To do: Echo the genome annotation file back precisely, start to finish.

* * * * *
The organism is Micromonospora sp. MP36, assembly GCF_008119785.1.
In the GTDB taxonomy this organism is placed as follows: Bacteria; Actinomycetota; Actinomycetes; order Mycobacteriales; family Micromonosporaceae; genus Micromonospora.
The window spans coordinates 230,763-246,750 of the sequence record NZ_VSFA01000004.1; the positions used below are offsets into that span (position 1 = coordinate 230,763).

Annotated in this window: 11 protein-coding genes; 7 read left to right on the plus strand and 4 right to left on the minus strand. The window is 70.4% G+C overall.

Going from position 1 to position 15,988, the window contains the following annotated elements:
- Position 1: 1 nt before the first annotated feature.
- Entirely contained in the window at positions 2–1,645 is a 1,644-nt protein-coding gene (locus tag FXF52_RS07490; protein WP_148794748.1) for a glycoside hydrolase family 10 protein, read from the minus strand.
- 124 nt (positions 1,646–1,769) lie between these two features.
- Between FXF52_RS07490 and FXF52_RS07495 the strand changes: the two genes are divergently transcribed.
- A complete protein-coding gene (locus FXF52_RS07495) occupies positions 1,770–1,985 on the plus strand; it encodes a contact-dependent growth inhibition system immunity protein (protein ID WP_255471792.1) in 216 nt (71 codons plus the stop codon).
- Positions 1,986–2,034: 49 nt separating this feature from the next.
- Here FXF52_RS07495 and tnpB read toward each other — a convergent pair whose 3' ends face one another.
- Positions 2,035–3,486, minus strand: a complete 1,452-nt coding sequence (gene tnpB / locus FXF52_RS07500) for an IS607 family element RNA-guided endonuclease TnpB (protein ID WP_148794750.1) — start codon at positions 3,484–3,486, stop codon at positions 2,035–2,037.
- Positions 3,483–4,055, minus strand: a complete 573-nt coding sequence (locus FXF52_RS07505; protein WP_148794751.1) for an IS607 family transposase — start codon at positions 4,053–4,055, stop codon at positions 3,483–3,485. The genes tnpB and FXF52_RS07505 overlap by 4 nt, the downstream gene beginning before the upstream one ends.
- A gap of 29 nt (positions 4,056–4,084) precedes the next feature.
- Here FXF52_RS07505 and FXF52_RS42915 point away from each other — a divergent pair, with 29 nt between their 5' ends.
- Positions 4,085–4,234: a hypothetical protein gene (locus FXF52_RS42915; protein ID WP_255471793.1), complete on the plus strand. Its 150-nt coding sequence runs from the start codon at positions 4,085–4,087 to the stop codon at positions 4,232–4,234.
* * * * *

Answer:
The organism is Micromonospora sp. MP36, assembly GCF_008119785.1.
In the GTDB taxonomy this organism is placed as follows: Bacteria; Actinomycetota; Actinomycetes; order Mycobacteriales; family Micromonosporaceae; genus Micromonospora.
The window spans coordinates 230,763-246,750 of the sequence record NZ_VSFA01000004.1; the positions used below are offsets into that span (position 1 = coordinate 230,763).

Annotated in this window: 11 protein-coding genes; 7 read left to right on the plus strand and 4 right to left on the minus strand. The window is 70.4% G+C overall.

Going from position 1 to position 15,988, the window contains the following annotated elements:
- Position 1: 1 nt before the first annotated feature.
- Entirely contained in the window at positions 2–1,645 is a 1,644-nt protein-coding gene (locus tag FXF52_RS07490; protein WP_148794748.1) for a glycoside hydrolase family 10 protein, read from the minus strand.
- 124 nt (positions 1,646–1,769) lie between these two features.
- Between FXF52_RS07490 and FXF52_RS07495 the strand changes: the two genes are divergently transcribed.
- A complete protein-coding gene (locus FXF52_RS07495) occupies positions 1,770–1,985 on the plus strand; it encodes a contact-dependent growth inhibition system immunity protein (protein ID WP_255471792.1) in 216 nt (71 codons plus the stop codon).
- Positions 1,986–2,034: 49 nt separating this feature from the next.
- Here FXF52_RS07495 and tnpB read toward each other — a convergent pair whose 3' ends face one another.
- Positions 2,035–3,486, minus strand: a complete 1,452-nt coding sequence (gene tnpB / locus FXF52_RS07500) for an IS607 family element RNA-guided endonuclease TnpB (protein ID WP_148794750.1) — start codon at positions 3,484–3,486, stop codon at positions 2,035–2,037.
- Positions 3,483–4,055, minus strand: a complete 573-nt coding sequence (locus FXF52_RS07505; protein WP_148794751.1) for an IS607 family transposase — start codon at positions 4,053–4,055, stop codon at positions 3,483–3,485. The genes tnpB and FXF52_RS07505 overlap by 4 nt, the downstream gene beginning before the upstream one ends.
- A gap of 29 nt (positions 4,056–4,084) precedes the next feature.
- Here FXF52_RS07505 and FXF52_RS42915 point away from each other — a divergent pair, with 29 nt between their 5' ends.
- Positions 4,085–4,234: a hypothetical protein gene (locus FXF52_RS42915; protein ID WP_255471793.1), complete on the plus strand. Its 150-nt coding sequence runs from the start codon at positions 4,085–4,087 to the stop codon at positions 4,232–4,234.